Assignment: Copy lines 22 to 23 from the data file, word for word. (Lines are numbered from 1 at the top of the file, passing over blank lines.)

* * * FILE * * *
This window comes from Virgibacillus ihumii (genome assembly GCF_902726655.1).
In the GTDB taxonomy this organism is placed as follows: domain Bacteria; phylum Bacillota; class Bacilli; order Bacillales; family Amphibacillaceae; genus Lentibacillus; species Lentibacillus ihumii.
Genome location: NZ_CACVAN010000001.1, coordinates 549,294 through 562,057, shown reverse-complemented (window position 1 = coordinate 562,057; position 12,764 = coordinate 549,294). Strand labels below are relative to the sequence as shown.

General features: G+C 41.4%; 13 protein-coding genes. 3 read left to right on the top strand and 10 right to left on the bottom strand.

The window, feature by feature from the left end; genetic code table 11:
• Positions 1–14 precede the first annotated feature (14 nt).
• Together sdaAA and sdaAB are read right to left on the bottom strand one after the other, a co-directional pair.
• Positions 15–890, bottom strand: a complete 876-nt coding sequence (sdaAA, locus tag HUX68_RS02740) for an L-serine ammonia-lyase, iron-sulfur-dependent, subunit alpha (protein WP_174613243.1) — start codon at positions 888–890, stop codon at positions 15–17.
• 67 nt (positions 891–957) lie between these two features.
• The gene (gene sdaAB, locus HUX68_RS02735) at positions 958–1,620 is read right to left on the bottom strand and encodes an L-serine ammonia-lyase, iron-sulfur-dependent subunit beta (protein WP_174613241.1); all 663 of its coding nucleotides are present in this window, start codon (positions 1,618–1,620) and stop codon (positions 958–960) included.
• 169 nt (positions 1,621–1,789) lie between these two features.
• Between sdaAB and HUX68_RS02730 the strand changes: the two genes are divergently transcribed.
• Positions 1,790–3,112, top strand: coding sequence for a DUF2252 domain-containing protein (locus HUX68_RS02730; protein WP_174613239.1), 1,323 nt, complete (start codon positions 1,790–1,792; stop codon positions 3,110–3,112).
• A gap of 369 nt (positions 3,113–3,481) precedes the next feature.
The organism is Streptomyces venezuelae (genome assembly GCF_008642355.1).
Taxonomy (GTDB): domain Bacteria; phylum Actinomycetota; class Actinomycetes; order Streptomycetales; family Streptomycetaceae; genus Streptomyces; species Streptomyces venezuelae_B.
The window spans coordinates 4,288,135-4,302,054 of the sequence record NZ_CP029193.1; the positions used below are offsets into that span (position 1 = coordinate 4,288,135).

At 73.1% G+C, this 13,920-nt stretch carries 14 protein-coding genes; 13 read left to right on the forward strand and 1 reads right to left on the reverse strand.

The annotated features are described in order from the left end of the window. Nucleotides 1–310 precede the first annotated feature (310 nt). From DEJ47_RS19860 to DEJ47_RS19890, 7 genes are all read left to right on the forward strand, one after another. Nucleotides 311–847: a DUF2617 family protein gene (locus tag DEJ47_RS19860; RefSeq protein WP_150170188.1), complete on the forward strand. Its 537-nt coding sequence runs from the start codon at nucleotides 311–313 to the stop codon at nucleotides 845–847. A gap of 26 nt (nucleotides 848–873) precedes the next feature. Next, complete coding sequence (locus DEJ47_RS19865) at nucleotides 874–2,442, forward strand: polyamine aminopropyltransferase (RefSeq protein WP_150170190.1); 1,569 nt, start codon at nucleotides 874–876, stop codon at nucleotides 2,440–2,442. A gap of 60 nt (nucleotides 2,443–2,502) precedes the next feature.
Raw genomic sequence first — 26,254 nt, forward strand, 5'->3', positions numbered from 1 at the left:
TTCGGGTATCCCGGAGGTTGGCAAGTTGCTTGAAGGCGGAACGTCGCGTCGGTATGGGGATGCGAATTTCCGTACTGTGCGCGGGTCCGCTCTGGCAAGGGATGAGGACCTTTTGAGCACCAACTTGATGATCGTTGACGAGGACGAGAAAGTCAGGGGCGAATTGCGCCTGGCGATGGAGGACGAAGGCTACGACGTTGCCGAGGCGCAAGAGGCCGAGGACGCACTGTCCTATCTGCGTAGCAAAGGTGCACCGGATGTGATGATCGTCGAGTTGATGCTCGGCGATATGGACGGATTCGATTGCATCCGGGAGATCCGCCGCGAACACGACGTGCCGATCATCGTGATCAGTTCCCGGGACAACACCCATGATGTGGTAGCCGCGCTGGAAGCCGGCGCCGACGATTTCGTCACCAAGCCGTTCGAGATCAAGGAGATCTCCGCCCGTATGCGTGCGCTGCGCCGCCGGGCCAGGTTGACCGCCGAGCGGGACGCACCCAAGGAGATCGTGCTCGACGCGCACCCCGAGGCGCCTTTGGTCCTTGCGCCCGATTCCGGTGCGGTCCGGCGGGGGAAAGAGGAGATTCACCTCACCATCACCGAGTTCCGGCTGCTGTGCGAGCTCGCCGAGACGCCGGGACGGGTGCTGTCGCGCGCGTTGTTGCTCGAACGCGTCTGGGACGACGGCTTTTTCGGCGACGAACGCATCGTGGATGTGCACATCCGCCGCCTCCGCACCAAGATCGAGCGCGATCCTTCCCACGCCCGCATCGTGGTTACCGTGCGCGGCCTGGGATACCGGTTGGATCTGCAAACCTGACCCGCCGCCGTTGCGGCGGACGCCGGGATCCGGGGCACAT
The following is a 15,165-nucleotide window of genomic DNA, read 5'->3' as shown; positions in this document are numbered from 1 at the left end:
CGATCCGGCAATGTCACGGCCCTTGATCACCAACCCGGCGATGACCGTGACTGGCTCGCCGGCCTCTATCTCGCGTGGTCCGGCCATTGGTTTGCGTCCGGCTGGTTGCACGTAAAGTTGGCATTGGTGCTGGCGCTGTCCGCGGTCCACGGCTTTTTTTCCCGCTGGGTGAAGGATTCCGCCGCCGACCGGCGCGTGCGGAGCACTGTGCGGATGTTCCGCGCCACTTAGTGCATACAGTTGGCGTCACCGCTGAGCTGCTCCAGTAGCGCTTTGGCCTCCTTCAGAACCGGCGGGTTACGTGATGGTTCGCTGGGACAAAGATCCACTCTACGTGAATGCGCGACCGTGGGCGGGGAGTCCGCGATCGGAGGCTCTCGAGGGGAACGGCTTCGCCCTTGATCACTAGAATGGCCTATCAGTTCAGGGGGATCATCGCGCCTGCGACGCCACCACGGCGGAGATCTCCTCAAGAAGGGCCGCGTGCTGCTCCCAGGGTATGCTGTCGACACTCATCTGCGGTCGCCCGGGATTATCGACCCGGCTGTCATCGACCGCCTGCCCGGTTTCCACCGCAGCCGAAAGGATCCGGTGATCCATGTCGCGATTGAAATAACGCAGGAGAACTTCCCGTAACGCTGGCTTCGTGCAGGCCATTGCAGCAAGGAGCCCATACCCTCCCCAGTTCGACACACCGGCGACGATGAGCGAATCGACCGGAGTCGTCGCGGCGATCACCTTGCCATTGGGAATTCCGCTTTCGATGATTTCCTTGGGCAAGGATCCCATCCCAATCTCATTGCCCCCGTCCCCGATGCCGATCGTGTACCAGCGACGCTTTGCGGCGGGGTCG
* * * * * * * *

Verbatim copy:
The following is a 15,165-nucleotide window of genomic DNA, read 5'->3' as shown; positions in this document are numbered from 1 at the left end:
CGATCCGGCAATGTCACGGCCCTTGATCACCAACCCGGCGATGACCGTGACTGGCTCGCCGGCCTCTATCTCGCGTGGTCCGGCCATTGGTTTGCGTCCGGCTGGTTGCACGTAAAGTTGGCATTGGTGCTGGCGCTGTCCGCGGTCCACGGCTTTTTTTCCCGCTGGGTGAAGGATTCCGCCGCCGACCGGCGCGTGCGGAGCACTGTGCGGATGTTCCGCGCCACTTAGTGCATACAGTTGGCGTCACCGCTGAGCTGCTCCAGTAGCGCTTTGGCCTCCTTCAGAACCGGCGGGTTACGTGATGGTTCGCTGGGACAAAGATCCACTCTACGTGAATGCGCGACCGTGGGCGGGGAGTCCGCGATCGGAGGCTCTCGAGGGGAACGGCTTCGCCCTTGATCACTAGAATGGCCTATCAGTTCAGGGGGATCATCGCGCCTGCGACGCCACCACGGCGGAGATCTCCTCAAGAAGGGCCGCGTGCTGCTCCCAGGGTATGCTGTCGACACTCATCTGCGGTCGCCCGGGATTATCGACCCGGCTGTCATCGACCGCCTGCCCGGTTTCCACCGCAGCCGAAAGGATCCGGTGATCCATGTCGCGATTGAAATAACGCAGGAGAACTTCCCGTAACGCTGGCTTCGTGCAGGCCATTGCAGCAAGGAGCCCATACCCTCCCCAGTTCGACACACCGGCGACGATGAGCGAATCGACCGGAGTCGTCGCGGCGATCACCTTGCCATTGGGAATTCCGCTTTCGATGATTTCCTTGGGCAAGGATCCCATCCCAATCTCATTGCCCCCGTCCCCGATGCCGATCGTGTACCAGCGACGCTTTGCGGCGGGGTCG